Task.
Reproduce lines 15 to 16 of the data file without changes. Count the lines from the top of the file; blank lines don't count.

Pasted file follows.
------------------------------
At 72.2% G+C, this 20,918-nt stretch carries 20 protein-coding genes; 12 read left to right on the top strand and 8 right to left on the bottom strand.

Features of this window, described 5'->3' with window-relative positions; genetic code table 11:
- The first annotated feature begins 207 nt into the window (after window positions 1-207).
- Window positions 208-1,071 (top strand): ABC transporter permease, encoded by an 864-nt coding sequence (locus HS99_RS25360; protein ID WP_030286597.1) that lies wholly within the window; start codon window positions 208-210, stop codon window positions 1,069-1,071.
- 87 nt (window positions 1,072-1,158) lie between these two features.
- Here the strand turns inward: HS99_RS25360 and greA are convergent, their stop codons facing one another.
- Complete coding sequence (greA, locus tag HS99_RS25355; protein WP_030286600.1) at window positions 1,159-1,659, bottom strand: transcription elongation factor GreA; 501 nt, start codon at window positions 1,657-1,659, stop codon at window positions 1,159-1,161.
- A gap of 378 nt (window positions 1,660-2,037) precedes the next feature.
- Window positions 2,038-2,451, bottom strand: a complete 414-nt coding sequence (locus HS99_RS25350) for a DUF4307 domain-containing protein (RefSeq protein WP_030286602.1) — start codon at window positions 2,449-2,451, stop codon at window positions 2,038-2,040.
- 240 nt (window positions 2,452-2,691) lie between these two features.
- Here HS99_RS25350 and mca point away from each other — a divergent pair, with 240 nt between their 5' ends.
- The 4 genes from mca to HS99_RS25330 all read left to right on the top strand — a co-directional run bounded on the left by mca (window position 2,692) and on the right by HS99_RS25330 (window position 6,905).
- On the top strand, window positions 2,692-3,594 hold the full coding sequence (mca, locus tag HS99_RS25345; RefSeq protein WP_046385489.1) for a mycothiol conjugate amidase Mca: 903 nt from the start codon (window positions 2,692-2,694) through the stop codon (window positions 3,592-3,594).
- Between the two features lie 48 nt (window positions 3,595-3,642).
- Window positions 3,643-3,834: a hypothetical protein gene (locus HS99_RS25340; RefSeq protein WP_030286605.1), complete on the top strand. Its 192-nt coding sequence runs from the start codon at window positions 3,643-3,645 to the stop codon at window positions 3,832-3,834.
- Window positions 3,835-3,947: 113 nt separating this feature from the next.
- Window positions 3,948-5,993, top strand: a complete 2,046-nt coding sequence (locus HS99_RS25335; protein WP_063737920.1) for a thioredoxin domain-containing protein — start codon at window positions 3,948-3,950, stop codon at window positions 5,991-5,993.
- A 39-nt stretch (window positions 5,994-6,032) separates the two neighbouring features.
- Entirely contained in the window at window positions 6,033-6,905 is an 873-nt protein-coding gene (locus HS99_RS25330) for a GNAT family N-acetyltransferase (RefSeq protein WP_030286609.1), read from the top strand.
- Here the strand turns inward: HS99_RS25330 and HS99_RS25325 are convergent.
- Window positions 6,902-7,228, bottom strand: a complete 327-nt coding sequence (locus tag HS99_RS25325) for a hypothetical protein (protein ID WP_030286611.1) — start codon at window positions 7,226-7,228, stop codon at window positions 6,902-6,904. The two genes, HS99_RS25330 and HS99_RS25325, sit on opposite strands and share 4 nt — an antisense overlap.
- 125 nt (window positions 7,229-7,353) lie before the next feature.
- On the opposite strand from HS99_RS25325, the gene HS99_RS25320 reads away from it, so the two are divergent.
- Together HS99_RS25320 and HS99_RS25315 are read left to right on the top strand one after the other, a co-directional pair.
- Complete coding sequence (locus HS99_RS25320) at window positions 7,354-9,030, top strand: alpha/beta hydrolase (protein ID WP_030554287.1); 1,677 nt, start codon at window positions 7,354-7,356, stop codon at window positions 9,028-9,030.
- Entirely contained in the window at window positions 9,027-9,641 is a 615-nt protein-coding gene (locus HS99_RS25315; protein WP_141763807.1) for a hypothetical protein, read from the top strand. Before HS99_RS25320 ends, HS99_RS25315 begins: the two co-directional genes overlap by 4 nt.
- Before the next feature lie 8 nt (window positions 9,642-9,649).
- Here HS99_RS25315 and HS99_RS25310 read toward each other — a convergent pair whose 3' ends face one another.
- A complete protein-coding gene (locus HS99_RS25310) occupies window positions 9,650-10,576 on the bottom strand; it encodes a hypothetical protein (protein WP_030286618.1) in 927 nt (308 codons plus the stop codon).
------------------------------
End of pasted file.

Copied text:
- Window positions 3,643-3,834: a hypothetical protein gene (locus HS99_RS25340; RefSeq protein WP_030286605.1), complete on the top strand. Its 192-nt coding sequence runs from the start codon at window positions 3,643-3,645 to the stop codon at window positions 3,832-3,834.
- Window positions 3,835-3,947: 113 nt separating this feature from the next.